3. Be diligent. Whether blind, deaf or with limitations, God’s call is urgent. And we take firm steps as we move forward to share the Good News through our story. “As it is written, ‘How beautiful are the feet of those who bring good news!’” (Romans 10:16)
4. Let passion shine through you. The story of our transformation can impact the most when it’s shared with sincerity, conviction and passion. The woman at the well encountered Jesus and “Then, leaving her water jar, the woman went back to the town and said to the people, ‘Come, see a man who told me everything I ever did. Could this be the Christ?’” (John 4:28)
5. Love them anyway. When someone turns to be unlovable, stubborn and challenges our story, love that person anyway. Better to show them the right kind of love, than strive to be right. “He causes his sun to rise on the evil and the good, and sends rain on the righteous and the unrighteous. If you love those who love you, what reward will you get? Are not even the tax collectors doing that?” (Matthew 5:46)
6. Prepare. Each encounter is a beautiful experience when we’re prepared, truly prepared to share the hope we have, why we have it and how we obtained it. “Always be prepared to give an answer to everyone who asks you to give the reason for the hope that you have. But do this with gentleness and respect…” (1 Peter 3:15)
7. Allow your light to shine. Even without a great ability to recite Bible verses, recite the details of your journey instead. “You are the light of the world. A city on a hill cannot be hidden. Neither do people light a lamp and put it under a bowl. Instead they put it on its stand, and it gives light to everyone in the house. In the same way, let your light shine before men, that they may see your good deeds and praise your Father in heaven.” (Matthew 5:14-16)
8. Relinquish the responsibility to God. Though a person might not be converted right before our eyes, God is at work. Sharing the Christ in our lives might be only a solitary but necessary link in God’s chain of events. He and only He can bring about the results. “Neither he who plants nor he who waters is anything, but only God, who makes things grow.” (1 Corinthians 3:7)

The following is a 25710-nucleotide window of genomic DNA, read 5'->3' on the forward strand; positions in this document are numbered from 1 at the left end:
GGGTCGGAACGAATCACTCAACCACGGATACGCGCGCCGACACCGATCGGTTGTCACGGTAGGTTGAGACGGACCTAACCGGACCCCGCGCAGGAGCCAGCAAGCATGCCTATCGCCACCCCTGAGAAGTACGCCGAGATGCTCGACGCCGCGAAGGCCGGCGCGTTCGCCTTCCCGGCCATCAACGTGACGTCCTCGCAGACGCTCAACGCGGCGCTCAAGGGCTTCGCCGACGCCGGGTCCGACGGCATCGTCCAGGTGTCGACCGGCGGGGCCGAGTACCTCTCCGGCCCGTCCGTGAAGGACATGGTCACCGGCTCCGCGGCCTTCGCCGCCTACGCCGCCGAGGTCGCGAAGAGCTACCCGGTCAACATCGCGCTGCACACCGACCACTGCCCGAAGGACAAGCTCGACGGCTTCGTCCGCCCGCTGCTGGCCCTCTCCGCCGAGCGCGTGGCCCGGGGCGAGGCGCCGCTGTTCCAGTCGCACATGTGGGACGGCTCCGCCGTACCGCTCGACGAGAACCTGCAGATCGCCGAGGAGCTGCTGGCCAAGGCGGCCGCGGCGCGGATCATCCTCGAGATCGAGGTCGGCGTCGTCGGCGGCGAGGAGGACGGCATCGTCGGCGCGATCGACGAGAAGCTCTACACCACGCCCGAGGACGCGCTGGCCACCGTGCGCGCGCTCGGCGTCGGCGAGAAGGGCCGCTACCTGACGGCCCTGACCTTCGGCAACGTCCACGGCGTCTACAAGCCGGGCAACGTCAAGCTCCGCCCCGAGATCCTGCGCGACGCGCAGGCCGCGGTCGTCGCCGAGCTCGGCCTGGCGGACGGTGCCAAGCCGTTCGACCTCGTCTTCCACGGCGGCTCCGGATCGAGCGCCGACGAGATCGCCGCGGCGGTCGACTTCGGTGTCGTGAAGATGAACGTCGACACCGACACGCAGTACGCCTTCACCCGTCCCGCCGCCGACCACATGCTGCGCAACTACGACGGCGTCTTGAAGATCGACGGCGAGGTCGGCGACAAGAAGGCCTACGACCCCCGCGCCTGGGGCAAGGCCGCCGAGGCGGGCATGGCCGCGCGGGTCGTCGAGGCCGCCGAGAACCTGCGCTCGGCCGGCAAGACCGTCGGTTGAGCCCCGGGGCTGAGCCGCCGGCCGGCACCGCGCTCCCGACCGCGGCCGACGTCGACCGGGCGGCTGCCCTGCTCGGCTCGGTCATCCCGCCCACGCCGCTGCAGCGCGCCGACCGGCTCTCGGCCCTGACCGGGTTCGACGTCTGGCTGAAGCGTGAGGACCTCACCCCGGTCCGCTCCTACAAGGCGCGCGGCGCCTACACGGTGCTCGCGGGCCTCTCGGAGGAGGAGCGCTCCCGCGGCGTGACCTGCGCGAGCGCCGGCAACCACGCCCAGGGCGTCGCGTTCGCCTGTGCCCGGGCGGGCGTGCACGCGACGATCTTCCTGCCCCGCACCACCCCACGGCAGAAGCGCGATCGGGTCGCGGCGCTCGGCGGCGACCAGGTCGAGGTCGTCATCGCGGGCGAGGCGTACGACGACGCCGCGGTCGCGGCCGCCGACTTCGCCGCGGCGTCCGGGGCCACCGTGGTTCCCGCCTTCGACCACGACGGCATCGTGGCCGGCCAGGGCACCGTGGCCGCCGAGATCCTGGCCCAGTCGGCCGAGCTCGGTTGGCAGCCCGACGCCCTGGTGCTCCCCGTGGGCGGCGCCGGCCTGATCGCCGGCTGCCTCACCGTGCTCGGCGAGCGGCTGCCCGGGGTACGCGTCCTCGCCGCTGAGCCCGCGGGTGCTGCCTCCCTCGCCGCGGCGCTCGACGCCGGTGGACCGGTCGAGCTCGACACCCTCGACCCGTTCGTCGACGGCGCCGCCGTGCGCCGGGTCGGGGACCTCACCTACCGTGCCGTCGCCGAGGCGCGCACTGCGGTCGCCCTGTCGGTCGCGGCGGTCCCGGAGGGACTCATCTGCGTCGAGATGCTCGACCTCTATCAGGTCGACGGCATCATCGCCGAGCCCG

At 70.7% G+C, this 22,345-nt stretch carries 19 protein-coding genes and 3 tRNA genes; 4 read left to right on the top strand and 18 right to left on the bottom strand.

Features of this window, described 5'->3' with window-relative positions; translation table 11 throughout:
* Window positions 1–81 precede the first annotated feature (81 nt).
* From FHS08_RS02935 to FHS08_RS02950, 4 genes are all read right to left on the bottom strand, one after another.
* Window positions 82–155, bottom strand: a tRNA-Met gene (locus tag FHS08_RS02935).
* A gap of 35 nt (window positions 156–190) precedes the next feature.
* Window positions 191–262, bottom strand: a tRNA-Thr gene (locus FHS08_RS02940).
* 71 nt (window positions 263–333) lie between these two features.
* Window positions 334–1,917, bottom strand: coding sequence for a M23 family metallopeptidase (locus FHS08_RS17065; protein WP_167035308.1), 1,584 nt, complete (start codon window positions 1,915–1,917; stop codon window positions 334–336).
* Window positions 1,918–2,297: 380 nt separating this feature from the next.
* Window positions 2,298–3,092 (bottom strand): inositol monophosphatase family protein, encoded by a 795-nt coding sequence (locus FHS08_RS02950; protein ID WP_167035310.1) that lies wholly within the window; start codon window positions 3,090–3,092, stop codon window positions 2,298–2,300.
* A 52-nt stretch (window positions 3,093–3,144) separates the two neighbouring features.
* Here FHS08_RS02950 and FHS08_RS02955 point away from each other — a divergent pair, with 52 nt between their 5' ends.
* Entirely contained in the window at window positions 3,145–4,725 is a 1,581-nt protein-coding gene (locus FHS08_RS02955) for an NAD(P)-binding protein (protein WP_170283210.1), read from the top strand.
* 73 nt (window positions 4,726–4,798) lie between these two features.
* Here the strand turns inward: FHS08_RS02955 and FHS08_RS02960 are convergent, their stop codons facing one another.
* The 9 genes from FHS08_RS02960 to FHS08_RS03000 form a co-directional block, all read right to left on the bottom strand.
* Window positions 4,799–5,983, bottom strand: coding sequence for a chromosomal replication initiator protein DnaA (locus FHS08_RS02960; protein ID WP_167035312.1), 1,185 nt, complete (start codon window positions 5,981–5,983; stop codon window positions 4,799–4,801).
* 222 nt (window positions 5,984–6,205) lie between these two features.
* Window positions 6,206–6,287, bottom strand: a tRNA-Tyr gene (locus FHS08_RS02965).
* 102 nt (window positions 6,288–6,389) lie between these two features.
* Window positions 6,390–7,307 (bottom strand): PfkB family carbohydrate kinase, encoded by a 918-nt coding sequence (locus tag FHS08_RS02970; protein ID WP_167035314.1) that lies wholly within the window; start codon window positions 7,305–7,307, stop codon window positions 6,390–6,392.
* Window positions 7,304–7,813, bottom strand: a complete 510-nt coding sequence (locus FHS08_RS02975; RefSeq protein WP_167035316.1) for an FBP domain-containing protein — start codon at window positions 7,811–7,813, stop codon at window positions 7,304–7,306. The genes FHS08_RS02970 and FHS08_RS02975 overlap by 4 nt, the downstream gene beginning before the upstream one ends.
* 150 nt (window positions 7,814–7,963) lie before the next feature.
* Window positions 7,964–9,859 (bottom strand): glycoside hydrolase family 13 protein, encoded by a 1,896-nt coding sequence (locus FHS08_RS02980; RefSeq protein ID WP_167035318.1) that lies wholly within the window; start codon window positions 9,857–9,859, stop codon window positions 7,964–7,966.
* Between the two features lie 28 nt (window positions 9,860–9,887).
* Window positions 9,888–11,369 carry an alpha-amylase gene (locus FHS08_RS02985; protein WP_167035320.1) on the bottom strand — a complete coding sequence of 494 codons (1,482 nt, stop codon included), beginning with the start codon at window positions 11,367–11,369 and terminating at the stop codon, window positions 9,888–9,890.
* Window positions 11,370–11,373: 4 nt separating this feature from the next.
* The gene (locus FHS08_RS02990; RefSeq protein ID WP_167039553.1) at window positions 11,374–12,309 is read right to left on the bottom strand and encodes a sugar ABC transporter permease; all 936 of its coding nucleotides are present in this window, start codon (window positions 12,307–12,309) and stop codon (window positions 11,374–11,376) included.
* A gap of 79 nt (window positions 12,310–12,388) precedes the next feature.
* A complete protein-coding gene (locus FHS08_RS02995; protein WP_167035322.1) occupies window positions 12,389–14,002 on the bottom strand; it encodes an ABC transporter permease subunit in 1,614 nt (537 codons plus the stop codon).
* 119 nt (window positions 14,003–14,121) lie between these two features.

9. Rejoice. When ridiculed or labeled, we rejoice because Jesus said, “Blessed are you when people insult you, persecute you and falsely say all kinds of evil against you because of me. Rejoice and be glad, because great is your reward in heaven…” (Matthew 7:11)
10. Feed hungry sheep. They’re closer than we think—the repair man who knocks at our door. The annoying telemarketer, the rude cashier across the counter at the store, the crabby neighbor, the teenager who challenges our patience—all bring opportunities to feed them God’s Word. “Peter was hurt because Jesus asked him the third time, ‘Do you love me?’ He said, ‘Lord, you know all things; you know that I love you.’ Jesus said, ‘Feed my sheep.’” (John 21:17-18)
Our sharing brings glory to Christ. Our willingness brings awareness of opportunities. And our passion to love others brings life to God’s Word.
Janet Perez Eckles is an inspirational speaker and author of four books. Her latest release Contagious Courage: Your 30-day Journey to Overcoming Stress and Anxiety is a daily companion that invites you to be set free from fear and worry in order to embrace a triumphant life.
Publication date: May 3, 2016